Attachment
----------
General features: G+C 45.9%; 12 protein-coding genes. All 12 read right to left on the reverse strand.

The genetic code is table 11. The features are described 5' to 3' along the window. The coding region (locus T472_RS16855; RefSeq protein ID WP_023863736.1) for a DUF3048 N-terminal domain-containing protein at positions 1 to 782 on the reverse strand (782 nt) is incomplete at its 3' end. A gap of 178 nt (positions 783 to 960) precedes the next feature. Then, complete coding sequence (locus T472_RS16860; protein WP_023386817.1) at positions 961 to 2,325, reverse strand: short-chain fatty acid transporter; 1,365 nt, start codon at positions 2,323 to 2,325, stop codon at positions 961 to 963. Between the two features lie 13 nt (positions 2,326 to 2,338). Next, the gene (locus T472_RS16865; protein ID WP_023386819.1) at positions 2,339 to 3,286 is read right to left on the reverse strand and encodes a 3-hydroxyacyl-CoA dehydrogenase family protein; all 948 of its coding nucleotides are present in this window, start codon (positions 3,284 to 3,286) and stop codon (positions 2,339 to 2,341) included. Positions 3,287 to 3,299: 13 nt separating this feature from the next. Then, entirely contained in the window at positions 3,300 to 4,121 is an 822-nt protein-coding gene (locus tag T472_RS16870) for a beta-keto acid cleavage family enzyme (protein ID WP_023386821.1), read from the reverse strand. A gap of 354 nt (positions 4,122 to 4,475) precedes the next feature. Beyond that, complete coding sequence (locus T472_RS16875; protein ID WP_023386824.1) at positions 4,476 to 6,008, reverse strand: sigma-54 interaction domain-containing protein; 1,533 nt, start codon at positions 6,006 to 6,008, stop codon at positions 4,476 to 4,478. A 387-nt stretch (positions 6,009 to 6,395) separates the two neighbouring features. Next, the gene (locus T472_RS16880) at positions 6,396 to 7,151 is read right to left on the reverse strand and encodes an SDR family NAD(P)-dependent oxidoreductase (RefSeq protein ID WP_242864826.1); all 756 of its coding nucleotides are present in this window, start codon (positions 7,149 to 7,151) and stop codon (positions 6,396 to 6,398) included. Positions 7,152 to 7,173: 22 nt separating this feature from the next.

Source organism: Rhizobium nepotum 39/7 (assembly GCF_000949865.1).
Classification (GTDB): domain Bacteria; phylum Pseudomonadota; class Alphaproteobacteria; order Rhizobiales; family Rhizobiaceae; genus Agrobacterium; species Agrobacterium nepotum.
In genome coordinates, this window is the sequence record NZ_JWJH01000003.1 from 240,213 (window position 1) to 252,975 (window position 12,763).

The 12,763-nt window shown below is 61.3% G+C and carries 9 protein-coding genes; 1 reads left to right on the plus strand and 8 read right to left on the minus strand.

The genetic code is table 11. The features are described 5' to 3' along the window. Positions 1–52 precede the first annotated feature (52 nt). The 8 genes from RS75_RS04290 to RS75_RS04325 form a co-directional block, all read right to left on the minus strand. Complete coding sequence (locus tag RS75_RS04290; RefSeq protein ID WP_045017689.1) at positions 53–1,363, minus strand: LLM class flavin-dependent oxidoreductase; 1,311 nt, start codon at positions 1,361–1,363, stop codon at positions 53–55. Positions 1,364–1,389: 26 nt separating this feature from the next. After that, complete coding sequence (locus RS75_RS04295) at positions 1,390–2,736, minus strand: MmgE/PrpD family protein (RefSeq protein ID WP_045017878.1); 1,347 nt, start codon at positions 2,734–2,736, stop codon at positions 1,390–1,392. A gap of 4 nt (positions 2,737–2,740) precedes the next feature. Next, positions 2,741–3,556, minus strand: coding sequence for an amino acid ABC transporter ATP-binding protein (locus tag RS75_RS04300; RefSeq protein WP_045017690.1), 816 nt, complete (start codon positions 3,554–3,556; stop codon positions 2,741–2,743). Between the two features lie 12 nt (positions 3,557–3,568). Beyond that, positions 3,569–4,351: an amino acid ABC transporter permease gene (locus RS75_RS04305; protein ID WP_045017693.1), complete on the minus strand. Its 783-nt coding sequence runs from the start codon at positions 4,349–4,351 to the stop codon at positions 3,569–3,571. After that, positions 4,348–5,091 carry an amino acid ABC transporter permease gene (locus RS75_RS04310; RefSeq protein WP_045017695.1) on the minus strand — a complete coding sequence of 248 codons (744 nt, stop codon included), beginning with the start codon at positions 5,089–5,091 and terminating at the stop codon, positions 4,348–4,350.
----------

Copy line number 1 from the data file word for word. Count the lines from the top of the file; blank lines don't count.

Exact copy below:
General features: G+C 45.9%; 12 protein-coding genes. All 12 read right to left on the reverse strand.